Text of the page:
• Automatic Dependent Surveillance-Broadcast (ADS-B) permits the broadcast of call signs, altitude, speed, and other detailed data to other aircraft in the vicinity, as well as to ATC and airline operation centers, Capt. Woerth said. Pilots gain enhanced situational awareness, controllers receive more-accurate and -timely updates of aircraft positions, and airlines will have better information for fulfilling their command and control responsibilities.
"All this will improve system safety while improving efficiency," Capt. Woerth said. "It will likely permit reduction of separation standards and help develop procedures for pilots to assume limited self-separation from other aircraft."
ADS-B technology has been in operational use in the Capstone Project in Alaska, Capt. Woerth said, and has been so successful that Embry-Riddle Aeronautical University has committed funds to equip its fleet of aircraft and bring the technology to its campuses in Arizona and Florida. Capt. Woerth urged Congress to provide funding to allow ADS-B use in the lower United States.
• Runway incursions—The FAA has done commendable work in limiting the number of runway incursion incidents, but the work is not finished, Capt. Woerth said. The number of incursions with the most potential for catastrophic results has not dropped. Again, he said, adequate funding is the key to continued success. Technologies such as airport movement and surveillance systems (AMASS) and airport surveillance and detection equipment (ASDE- X) should be fully funded to help controllers. And cockpit display of traffic information (CDTI) systems should receive priority funding, Capt. Woerth said.
"The CDTI is especially important because it dramatically increases the pilot’s awareness of airplanes around him or her," he said. "This is critical at airports that do not have ATC towers."
• Flight Operational Quality Assurance (FOQA) and Aviation Safety Action Programs (ASAPs)—Capt. Woerth called for continued industry and FAA support for these two proactive, nonpunitive safety programs. He noted that FOQA had proven itself in identifying trends in problems with flightcrew operational performance, operational procedures, aircraft performance issues, ATC procedures, and runway surface roughness—all significant efficiency and safety factors.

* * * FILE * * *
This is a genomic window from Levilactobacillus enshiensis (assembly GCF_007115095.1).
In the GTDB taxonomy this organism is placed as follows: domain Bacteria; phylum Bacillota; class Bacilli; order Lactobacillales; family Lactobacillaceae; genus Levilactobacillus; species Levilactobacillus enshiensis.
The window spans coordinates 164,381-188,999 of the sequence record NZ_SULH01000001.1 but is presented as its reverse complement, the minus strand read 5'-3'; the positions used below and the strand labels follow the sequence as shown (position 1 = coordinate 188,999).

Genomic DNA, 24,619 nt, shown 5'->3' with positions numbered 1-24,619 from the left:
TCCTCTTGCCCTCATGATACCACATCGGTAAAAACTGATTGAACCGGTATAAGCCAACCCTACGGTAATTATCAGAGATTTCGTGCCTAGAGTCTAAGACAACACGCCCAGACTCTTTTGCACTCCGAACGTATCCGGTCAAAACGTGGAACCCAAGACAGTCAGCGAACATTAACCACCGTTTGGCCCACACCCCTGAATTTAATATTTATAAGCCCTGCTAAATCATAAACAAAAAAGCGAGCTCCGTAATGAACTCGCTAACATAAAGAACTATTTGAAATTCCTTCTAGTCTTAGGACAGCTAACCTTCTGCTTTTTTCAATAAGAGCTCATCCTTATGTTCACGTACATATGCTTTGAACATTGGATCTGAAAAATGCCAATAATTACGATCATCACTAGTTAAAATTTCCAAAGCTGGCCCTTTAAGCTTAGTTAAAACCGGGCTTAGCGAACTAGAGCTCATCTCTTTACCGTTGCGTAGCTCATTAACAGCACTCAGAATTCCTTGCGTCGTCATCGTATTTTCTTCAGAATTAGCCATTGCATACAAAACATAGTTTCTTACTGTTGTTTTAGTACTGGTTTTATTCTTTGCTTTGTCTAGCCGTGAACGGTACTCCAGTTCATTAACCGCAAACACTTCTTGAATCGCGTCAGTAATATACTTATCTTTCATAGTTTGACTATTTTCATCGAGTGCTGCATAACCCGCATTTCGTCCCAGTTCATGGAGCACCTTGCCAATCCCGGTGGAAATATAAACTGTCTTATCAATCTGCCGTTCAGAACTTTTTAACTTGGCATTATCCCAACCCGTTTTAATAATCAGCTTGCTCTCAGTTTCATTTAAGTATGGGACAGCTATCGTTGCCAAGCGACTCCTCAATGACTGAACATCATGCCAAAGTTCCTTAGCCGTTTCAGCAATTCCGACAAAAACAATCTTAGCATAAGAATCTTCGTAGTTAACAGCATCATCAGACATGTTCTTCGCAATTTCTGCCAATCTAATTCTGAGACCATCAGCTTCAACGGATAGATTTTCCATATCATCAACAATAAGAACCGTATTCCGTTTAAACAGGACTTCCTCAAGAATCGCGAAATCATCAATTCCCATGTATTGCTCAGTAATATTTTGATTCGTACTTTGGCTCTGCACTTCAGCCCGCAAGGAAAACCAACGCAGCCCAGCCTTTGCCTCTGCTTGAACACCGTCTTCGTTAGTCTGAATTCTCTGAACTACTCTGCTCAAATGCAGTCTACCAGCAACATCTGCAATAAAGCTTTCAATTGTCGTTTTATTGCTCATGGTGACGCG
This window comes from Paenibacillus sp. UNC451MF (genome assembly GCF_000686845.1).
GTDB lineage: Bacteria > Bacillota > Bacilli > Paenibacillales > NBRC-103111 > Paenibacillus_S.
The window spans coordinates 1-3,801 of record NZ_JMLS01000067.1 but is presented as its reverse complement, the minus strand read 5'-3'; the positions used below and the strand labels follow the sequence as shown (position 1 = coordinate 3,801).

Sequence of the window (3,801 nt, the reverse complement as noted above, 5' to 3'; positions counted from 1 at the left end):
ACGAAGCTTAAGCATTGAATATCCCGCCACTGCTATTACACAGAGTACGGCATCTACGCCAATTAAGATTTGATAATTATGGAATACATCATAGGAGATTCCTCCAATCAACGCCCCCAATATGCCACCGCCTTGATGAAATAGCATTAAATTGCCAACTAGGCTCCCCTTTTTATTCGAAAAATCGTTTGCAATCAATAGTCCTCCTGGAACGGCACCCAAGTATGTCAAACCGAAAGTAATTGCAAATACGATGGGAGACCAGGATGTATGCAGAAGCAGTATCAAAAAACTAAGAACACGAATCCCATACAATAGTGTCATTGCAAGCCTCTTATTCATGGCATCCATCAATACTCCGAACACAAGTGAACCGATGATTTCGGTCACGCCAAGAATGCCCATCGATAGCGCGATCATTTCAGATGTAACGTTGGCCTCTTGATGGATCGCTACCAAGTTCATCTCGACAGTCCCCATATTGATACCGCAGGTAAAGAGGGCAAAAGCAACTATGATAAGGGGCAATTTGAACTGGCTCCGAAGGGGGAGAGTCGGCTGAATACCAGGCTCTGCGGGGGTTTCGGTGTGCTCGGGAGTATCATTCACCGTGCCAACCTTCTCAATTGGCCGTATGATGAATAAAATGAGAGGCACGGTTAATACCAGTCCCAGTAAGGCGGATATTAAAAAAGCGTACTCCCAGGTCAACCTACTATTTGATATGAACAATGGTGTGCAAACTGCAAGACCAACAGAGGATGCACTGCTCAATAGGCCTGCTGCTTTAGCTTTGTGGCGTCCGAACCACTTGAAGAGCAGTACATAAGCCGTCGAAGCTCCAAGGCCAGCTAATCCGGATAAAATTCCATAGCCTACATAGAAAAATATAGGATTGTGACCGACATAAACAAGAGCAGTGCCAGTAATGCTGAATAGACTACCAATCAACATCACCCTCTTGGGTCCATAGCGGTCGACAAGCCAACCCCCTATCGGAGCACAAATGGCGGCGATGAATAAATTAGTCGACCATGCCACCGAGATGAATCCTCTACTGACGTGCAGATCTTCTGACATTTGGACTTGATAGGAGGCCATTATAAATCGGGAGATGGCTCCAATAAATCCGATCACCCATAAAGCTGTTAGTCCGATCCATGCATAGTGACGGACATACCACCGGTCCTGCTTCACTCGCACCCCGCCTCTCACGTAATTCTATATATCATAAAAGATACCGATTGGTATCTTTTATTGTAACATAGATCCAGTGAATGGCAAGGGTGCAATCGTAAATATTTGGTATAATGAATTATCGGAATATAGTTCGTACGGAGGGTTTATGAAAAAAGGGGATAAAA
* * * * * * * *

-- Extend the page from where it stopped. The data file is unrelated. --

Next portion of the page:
"FOQA is a strong tool enabling air carriers to discover safety issues, implement corrective actions, and monitor the effectiveness of the corrective actions," Capt. Woerth said.
He said that ASAP also fosters a cooperative environment for voluntary safety reporting. Focusing on training and corrective action works better than regulators’ established methods of imposing severe sanctions for any rules infraction. ASAPs’ positive, systematic approach to safety offers a better chance to eliminate future errors, he said.
"ALPA strongly supports these programs and urges the FAA to encourage their use at more carriers," Capt. Woerth said.
• Weather has a great effect on the ATC system, Capt. Woerth said, and therefore Congress should fully fund next-generation radar (NEXRAD). While any regular Internet user can access nearly real time NEXRAD weather displays, many cockpit professionals and on-ground air traffic managers cannot.
"NEXRAD weather data is a quantum leap in resolution and in ability to display weather phenomena," Capt. Woerth said. "FAA’s Operational Evolution Plan includes projects to improve the availability of weather information in cockpits. These projects must stay on schedule."
• Wildlife—The FAA is studying the feasibility of changing the rule mandating a maximum airspeed of 250 knots below 10,000 feet MSL, based on the assumption that higher airspeeds on arrival and departure will improve capacity. Capt. Woerth noted a recent finding by Transport Canada that Canada’s rule authorizing speeds above 250 knots in similar conditions should be changed to match the U.S. limit of 250 knots because of potential damage by bird strikes.
"Clear evidence shows that the damage caused by bird strikes at higher speeds is much greater than at lower speeds," Capt. Woerth said. "At the same time, the potential for a strike at lower altitudes is increasing because the worldwide wildfowl population has increased dramatically. Additionally, the ability of pilots to fly safely by complying with the ‘see and avoid’ rule is significantly decreased at higher speeds."
Despite the trauma of September 11 and the subsequent economic freefall, Congress and the U.S. airline industry have recently become more proactive in pursuing safety goals while improving capacity and efficiency, Capt. Woerth said.
He emphasized the proven value of a multiyear funding cycle and noted that pending legislation could build on that experience by providing the FAA with the means to develop a viable and stable 5-year plan.
Such a plan would allow properly managed and funded efforts to modernize the National Airspace System, update policies and procedures, upgrade ground and aircraft equipment, and properly coordinate security improvements, he said.
"We are under no illusions about the difficult struggle for tax dollars," Capt. Woerth said. "We are competing with other national priorities for these dollars.
"We believe," he said, "that air transportation is such a vital infrastructure industry that failure to maintain it adequately or provide for its long-term future will have profound negative consequences for all Americans."